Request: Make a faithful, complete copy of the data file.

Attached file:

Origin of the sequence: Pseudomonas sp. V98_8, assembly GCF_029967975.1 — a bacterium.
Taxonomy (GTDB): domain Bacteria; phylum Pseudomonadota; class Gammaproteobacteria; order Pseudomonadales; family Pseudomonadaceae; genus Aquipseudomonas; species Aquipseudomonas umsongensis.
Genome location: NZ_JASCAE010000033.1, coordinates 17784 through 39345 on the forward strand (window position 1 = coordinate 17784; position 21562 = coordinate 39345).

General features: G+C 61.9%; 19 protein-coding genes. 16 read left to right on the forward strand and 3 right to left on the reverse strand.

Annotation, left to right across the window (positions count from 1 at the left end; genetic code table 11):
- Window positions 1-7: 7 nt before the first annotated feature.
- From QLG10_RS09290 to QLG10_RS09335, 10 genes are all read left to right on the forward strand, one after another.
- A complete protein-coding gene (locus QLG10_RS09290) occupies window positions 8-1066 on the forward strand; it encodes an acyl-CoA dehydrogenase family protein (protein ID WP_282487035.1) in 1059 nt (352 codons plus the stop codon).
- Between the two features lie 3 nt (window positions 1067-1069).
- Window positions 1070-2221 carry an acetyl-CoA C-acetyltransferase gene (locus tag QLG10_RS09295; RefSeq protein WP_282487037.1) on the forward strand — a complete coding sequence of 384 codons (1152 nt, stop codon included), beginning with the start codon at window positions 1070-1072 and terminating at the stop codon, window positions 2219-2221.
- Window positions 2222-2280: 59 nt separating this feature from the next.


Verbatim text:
Origin of the sequence: Pseudomonas sp. V98_8, assembly GCF_029967975.1 — a bacterium.
Taxonomy (GTDB): domain Bacteria; phylum Pseudomonadota; class Gammaproteobacteria; order Pseudomonadales; family Pseudomonadaceae; genus Aquipseudomonas; species Aquipseudomonas umsongensis.
Genome location: NZ_JASCAE010000033.1, coordinates 17784 through 39345 on the forward strand (window position 1 = coordinate 17784; position 21562 = coordinate 39345).

General features: G+C 61.9%; 19 protein-coding genes. 16 read left to right on the forward strand and 3 right to left on the reverse strand.

Annotation, left to right across the window (positions count from 1 at the left end; genetic code table 11):
- Window positions 1-7: 7 nt before the first annotated feature.
- From QLG10_RS09290 to QLG10_RS09335, 10 genes are all read left to right on the forward strand, one after another.
- A complete protein-coding gene (locus QLG10_RS09290) occupies window positions 8-1066 on the forward strand; it encodes an acyl-CoA dehydrogenase family protein (protein ID WP_282487035.1) in 1059 nt (352 codons plus the stop codon).
- Between the two features lie 3 nt (window positions 1067-1069).
- Window positions 1070-2221 carry an acetyl-CoA C-acetyltransferase gene (locus tag QLG10_RS09295; RefSeq protein WP_282487037.1) on the forward strand — a complete coding sequence of 384 codons (1152 nt, stop codon included), beginning with the start codon at window positions 1070-1072 and terminating at the stop codon, window positions 2219-2221.
- Window positions 2222-2280: 59 nt separating this feature from the next.